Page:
This paper updates and extends the Docquier-Marfouk data set on inter-national migration by educational attainment. The authors use new sources, homogenize definitions of what a migrant is, and compute gender-disaggregated indicators of the brain drain. Emigration stocks and rates are provided by level of schooling and gender for 195 source countries in 1990 and 2000. The data set can be used to capture the recent trend in women's skilled migration and to analyze its causes and consequences for developing countries. The .findings show that women represent an increasing share of the OECD immigration stock and exhibit relatively higher rates of brain drain than men. The gender gap in skilled migration is strongly correlated with the gender gap in educational attainment at origin. Equating women's and men's access to education would probably reduce gender differences in the brain drain
A Global Assessment of Human Capital Mobility: The Role of Non-OECD Destinations by Erhan Artuç( )

4 editions published between 2014 and 2015 in English and held by 66 WorldCat member libraries worldwide

Discussions of high-skilled mobility typically evoke migration patterns from poorer to wealthier countries, which ignore movements to and between developing countries. This paper presents, for the first time, a global overview of human capital mobility through bilateral migration stocks by gender and education in 1990 and 2000, and calculation of nuanced brain drain indicators. Building on newly collated data, we use a novel estimation procedure based on a pseudo-gravity model. We identify key determinants of international migration, which we subsequently use to impute missing data. Non-OECD destinations account for one-third of skilled-migration, while OECD destinations are declining in relative importance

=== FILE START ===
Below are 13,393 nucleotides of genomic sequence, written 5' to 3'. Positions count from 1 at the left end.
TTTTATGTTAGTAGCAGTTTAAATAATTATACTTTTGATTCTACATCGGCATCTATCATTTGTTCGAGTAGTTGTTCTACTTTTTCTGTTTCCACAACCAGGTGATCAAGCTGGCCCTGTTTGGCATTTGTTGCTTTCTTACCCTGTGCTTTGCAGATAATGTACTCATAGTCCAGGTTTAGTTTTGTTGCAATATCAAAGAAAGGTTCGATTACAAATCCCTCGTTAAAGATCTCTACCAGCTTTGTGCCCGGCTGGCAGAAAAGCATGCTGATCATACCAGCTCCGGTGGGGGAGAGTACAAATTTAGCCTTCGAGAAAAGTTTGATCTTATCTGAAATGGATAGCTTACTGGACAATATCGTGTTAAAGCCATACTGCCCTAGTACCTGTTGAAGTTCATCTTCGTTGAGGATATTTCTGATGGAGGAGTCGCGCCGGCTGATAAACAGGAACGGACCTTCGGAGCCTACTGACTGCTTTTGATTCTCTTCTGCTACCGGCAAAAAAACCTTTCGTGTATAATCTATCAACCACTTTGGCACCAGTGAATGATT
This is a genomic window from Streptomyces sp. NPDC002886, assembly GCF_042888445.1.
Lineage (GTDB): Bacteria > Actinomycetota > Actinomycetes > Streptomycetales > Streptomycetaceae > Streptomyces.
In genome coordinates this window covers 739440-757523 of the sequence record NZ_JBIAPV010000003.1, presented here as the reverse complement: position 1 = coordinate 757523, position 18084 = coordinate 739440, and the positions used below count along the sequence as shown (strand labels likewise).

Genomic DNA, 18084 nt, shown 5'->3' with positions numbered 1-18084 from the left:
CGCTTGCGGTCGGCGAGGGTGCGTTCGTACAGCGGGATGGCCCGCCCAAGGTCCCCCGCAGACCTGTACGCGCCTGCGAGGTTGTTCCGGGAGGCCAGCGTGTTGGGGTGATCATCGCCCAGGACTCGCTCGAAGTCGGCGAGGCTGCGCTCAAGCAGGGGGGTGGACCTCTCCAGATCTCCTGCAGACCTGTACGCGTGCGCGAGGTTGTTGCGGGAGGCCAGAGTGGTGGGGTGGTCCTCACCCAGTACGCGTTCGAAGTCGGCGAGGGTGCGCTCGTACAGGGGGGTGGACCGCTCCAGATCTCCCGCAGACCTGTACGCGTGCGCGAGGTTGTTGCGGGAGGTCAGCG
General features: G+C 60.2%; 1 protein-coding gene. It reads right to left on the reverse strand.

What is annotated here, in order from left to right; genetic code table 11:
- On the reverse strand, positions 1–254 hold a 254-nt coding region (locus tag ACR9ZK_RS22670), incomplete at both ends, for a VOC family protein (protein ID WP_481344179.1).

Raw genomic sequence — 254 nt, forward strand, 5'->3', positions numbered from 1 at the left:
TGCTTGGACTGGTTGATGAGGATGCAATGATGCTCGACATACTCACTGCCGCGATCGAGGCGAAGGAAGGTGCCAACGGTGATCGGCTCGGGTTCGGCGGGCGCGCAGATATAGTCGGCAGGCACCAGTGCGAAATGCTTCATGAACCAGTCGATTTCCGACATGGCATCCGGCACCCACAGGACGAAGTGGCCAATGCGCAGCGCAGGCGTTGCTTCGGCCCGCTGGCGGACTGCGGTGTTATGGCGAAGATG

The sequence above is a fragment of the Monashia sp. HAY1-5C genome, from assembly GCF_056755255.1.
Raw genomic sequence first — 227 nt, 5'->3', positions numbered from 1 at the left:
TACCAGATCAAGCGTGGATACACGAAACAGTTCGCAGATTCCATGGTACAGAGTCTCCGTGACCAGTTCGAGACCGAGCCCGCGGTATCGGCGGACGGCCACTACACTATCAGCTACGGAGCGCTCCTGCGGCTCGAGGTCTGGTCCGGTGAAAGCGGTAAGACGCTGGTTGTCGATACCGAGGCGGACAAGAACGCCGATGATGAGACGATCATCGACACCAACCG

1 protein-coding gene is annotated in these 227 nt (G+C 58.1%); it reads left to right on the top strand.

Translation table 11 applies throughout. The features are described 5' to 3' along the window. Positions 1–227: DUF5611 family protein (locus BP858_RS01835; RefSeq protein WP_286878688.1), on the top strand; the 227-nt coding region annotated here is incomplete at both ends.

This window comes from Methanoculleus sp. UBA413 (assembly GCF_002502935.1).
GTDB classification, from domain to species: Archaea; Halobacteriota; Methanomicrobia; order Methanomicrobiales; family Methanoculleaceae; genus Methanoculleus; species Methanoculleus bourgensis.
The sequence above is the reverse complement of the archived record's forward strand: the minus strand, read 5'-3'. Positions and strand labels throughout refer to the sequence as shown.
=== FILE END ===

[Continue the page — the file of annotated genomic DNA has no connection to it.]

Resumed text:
Croissance et convergence économiques des régions : théorie, faits et déterminants( Book )

5 editions published in 2000 in French and held by 61 WorldCat member libraries worldwide